While Nagumo pondered these thoughts, six American torpedo planes and four bombers from Midway attacked. As the planes descended, Japanese Commander Mitsuo Fuchida, who had earlier led the Japanese raid on Pearl Harbor, watched in fascination from the aircraft carrier Akagi. He noticed that, contrary to normal procedure, the American aircraft attacked without benefit of fighter protection, a suicidal maneuver in Fuchida’s opinion. He later wrote, “Still they kept coming in, flying low over the water. Black bursts of antiaircraft fire blossomed all around them, but none of the raiders went down. As Akagi’s guns commenced firing, three Zeros braved our own fire and dove on the Americans. In a moment’s time, three of the enemy were aflame and splashed into the water, raising three tall columns of smoke. The three remaining planes kept bravely on and finally released their torpedoes.”

One by one the heroic American pilots and their aircraft swooned into the sea or exploded in pieces. One plane crashed into Akagi’s deck without doing much damage, and only three aircraft returned from this initial encounter. Although the planes did little damage, Nagumo decided that he must hit Midway a second time to remove it as a threat to his carriers. The admiral ordered his waiting aircraft sent below to be rearmed.

A Difficult Decision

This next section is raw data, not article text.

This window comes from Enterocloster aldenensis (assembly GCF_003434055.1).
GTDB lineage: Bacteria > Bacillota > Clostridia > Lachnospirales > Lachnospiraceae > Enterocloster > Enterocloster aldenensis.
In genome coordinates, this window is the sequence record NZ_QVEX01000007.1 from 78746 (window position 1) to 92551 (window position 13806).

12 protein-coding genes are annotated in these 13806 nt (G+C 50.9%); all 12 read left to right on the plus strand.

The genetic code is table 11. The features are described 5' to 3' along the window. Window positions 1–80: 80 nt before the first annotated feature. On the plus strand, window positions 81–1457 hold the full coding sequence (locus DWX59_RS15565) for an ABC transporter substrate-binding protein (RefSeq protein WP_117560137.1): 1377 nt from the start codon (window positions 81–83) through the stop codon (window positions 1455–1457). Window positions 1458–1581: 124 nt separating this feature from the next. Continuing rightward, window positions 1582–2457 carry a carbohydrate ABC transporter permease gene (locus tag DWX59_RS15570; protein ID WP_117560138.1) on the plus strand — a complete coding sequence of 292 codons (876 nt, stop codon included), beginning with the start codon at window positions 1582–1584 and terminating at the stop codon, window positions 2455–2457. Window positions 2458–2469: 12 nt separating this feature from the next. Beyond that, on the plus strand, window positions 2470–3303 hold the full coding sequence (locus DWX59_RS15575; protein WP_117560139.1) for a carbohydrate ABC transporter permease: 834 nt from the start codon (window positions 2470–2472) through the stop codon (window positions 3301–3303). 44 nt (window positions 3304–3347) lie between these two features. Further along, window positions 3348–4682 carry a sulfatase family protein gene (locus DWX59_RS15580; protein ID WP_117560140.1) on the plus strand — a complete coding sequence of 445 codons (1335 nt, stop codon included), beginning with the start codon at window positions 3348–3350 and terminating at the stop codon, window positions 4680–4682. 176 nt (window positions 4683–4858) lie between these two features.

The switch was already under way when potentially disastrous news reached Nagumo. The tardy Tone scout plane radioed the presence of 10 enemy ships. According to Fuchida, the unexpected news hit Nagumo “like a bolt out of the blue.” The Midway attack planes were expected back within 10 minutes. Nagumo could order those planes, low on fuel, to circle the carriers while the rearming for a second strike against Midway was completed, but this would doom many to splash into the ocean. Or he could halt the rearming and land the aircraft from Midway, which would not only delay launching an attack against the American naval forces, but also place him in danger of being caught by enemy aircraft while landing his planes.

Nagumo sent a message to the Tone pilot asking if the 10 ships included any carriers. Before he received a response, three waves of American aircraft descended upon Nagumo’s ships. First, Major Lofton Henderson led 16 Marine Corps dive-bombers from Midway in an attack. Nagumo’s fighter cover and antiaircraft fire shot down eight of the 16, and the other eight departed without inflicting any damage to the Japanese.

American Bombs Scatter Japanese Carriers

Henderson’s dive-bombers had barely finished when 15 Army Boeing B-17 Flying Fortress bombers from Midway, commanded by Lt. Col. Walter C. Sweeney, flew overhead at 8:10 am and released their load of bombs. Every missile smacked harmlessly into the ocean, but the attack forced Nagumo’s ships to swerve out of order to avoid being hit and caused more consternation for the already worried commander. Ten minutes later, 11 additional American aircraft under Major Benjamin Norris assaulted Nagumo’s fleet without doing any damage.

As Norris’s planes struck at the enemy, Nagumo received a response from the Tone scout plane stating, “Enemy force accompanied by what appears to be an aircraft carrier bringing up the rear.” The presence of an American carrier posed serious difficulties for Nagumo. When subordinates promised Nagumo that the entire Midway strike force could be recovered in 30 minutes, Nagumo gambled on landing the planes returning from Midway, then rearming every aircraft for a strike against the enemy ships. All he had to do was get through the next half hour, and he thought victory would be his.